The reason for the prohibition is that exclusive remedy is intended to relieve the employer from employee injury tort claims – whether brought directly by the employee or by third parties. However, if the common law tort claim was allowed to proceed, Employers’ Liability insurance, found in the Workers’ Compensation and Employers Liability insurance policy, that would have, subject to all its terms and conditions, defended the tort claim and paid damages on behalf of Knight if Knight was found legally obligated to pay damages for Jonathon’s injuries.
This article is intended to illustrate the importance of the “insured contract” exception to the Employers’ Liability exclusion in the CGL policy. Accordingly, attempts to amend this exclusion should be a red flag for any policyholder.
However, it is not unusual for an insurer to try and avoid this exposure entirely by removing the “insured contract” exception to the Employers’ Liability exclusion. Because the exception is but one sentence in a much longer exclusion, removal of the exception may go entirely unnoticed or unappreciated. Of course, as in the illustration above, this one sentence may be the difference between payment of damages and an uncovered claim.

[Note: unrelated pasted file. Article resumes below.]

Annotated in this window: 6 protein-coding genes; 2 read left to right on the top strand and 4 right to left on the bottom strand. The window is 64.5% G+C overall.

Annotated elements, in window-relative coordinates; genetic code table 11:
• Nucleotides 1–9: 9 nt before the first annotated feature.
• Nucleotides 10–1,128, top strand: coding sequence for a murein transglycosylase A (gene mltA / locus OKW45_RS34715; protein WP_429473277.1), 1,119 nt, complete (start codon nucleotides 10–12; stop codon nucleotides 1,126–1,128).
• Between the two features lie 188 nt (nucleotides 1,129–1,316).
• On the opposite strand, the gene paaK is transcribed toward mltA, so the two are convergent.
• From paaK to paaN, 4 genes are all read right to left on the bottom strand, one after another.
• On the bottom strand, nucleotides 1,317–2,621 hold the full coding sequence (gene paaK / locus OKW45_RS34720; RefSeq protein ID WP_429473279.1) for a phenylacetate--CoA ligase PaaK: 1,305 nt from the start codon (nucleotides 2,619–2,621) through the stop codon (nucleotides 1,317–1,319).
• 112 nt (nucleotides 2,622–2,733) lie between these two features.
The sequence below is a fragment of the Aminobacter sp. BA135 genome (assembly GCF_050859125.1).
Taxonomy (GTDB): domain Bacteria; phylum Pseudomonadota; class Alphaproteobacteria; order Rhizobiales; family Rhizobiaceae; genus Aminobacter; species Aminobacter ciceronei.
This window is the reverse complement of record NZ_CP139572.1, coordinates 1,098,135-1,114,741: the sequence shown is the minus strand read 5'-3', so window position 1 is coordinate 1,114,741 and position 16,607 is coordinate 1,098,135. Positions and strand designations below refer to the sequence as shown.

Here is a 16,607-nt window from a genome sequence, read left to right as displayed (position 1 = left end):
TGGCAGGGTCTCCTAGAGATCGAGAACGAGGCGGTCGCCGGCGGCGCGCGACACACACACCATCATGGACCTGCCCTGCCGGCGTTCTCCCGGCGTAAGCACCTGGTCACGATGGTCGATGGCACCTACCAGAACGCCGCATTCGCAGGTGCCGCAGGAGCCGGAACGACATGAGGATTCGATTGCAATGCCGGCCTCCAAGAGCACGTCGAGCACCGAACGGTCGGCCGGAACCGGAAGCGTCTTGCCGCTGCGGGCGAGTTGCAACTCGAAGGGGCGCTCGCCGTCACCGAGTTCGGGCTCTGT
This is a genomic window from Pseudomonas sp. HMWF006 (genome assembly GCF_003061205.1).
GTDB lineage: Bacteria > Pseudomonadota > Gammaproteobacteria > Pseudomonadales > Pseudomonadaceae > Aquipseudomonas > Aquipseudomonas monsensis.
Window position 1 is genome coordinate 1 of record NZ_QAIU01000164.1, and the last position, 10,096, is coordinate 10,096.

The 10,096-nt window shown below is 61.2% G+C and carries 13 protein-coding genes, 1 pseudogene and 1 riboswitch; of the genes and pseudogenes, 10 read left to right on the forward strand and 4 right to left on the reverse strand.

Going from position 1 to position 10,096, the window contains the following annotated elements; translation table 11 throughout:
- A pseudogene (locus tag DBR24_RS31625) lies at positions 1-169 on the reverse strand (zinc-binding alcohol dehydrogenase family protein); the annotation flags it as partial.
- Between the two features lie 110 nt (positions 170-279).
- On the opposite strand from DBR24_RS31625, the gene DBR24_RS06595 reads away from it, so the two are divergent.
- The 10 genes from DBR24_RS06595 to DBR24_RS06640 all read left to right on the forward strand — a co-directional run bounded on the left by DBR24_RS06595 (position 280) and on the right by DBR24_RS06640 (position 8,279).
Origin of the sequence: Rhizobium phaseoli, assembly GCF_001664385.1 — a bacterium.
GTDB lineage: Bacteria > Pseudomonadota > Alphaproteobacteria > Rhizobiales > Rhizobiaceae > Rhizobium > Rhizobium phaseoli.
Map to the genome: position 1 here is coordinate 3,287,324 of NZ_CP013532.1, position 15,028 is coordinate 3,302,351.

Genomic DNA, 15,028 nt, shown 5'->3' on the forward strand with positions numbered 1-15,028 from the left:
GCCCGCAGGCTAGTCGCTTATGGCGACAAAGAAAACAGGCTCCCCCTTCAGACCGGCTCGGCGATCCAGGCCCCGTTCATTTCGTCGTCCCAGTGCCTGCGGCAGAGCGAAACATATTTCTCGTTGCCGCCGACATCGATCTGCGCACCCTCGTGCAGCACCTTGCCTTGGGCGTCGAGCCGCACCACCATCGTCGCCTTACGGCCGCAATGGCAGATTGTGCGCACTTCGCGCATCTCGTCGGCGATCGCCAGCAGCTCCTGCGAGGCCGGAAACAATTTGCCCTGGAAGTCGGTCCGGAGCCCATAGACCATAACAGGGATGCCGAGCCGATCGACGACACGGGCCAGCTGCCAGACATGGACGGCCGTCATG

Therefore, beware of changes to the Employers’ Liability exclusion of the CGL policy – and any similar changes to this exclusion in an excess or umbrella policy.
1 A tort usually alleges a breach of duty, claiming the breach of duty caused the employee’s injury. The employee seeks damages that result from the injury. Negligence is the most common tort.
2 Most workers’ compensation statutes allow the workers’ compensation insurer to place a lien on the damages recovered from third parties by the injured worker, but only to the extent of the workers’ compensation payments received. The intent is to prevent double recovery by the injured employee.
3 Additional insured status is also a very common way to manage the risk of the injuries to the employees of others. However, additional insured status does not apply to a demand for contractual indemnification. In other words, additional insured and contractual indemnification are independent remedies.
4 © Insurance Services Offices, Inc., 2012, CG 00 01 04 13 – e. Employer’s Liability.
7 The pertinent portion of the definition of “insured contract” is part f. “That part of any other contract or agreement pertaining to your business…under which you have assume the tort liability of another party to pay for ‘bodily injury’ or ‘property damage’ to a third person or organization.” © Insurance Services Offices, Inc., 2012, CG 00 01 04 13 – 9. Insured contract means:
8 9. Insured contract means: part f. “Tort liability means a liability that would be imposed by law in the absence of any contract or agreement.”